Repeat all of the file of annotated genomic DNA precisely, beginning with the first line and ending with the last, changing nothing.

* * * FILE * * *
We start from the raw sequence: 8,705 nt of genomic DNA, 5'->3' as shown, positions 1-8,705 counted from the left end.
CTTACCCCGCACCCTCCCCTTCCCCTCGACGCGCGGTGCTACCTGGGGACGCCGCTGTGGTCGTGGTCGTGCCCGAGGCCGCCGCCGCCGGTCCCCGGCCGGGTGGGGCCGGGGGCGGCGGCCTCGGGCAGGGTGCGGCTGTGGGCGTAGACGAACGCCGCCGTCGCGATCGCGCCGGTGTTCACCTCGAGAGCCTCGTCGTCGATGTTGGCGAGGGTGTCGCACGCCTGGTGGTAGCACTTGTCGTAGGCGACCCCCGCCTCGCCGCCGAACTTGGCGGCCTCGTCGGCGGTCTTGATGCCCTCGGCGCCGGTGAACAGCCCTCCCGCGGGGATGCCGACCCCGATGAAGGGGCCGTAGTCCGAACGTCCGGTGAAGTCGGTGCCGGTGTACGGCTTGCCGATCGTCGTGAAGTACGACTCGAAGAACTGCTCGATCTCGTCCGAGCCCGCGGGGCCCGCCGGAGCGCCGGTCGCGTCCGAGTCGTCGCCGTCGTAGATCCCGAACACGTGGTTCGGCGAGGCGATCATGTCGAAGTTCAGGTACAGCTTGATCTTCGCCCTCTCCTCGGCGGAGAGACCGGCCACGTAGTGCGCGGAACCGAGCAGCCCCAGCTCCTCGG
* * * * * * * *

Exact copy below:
We start from the raw sequence: 8,705 nt of genomic DNA, 5'->3' as shown, positions 1-8,705 counted from the left end.
CTTACCCCGCACCCTCCCCTTCCCCTCGACGCGCGGTGCTACCTGGGGACGCCGCTGTGGTCGTGGTCGTGCCCGAGGCCGCCGCCGCCGGTCCCCGGCCGGGTGGGGCCGGGGGCGGCGGCCTCGGGCAGGGTGCGGCTGTGGGCGTAGACGAACGCCGCCGTCGCGATCGCGCCGGTGTTCACCTCGAGAGCCTCGTCGTCGATGTTGGCGAGGGTGTCGCACGCCTGGTGGTAGCACTTGTCGTAGGCGACCCCCGCCTCGCCGCCGAACTTGGCGGCCTCGTCGGCGGTCTTGATGCCCTCGGCGCCGGTGAACAGCCCTCCCGCGGGGATGCCGACCCCGATGAAGGGGCCGTAGTCCGAACGTCCGGTGAAGTCGGTGCCGGTGTACGGCTTGCCGATCGTCGTGAAGTACGACTCGAAGAACTGCTCGATCTCGTCCGAGCCCGCGGGGCCCGCCGGAGCGCCGGTCGCGTCCGAGTCGTCGCCGTCGTAGATCCCGAACACGTGGTTCGGCGAGGCGATCATGTCGAAGTTCAGGTACAGCTTGATCTTCGCCCTCTCCTCGGCGGAGAGACCGGCCACGTAGTGCGCGGAACCGAGCAGCCCCAGCTCCTCGG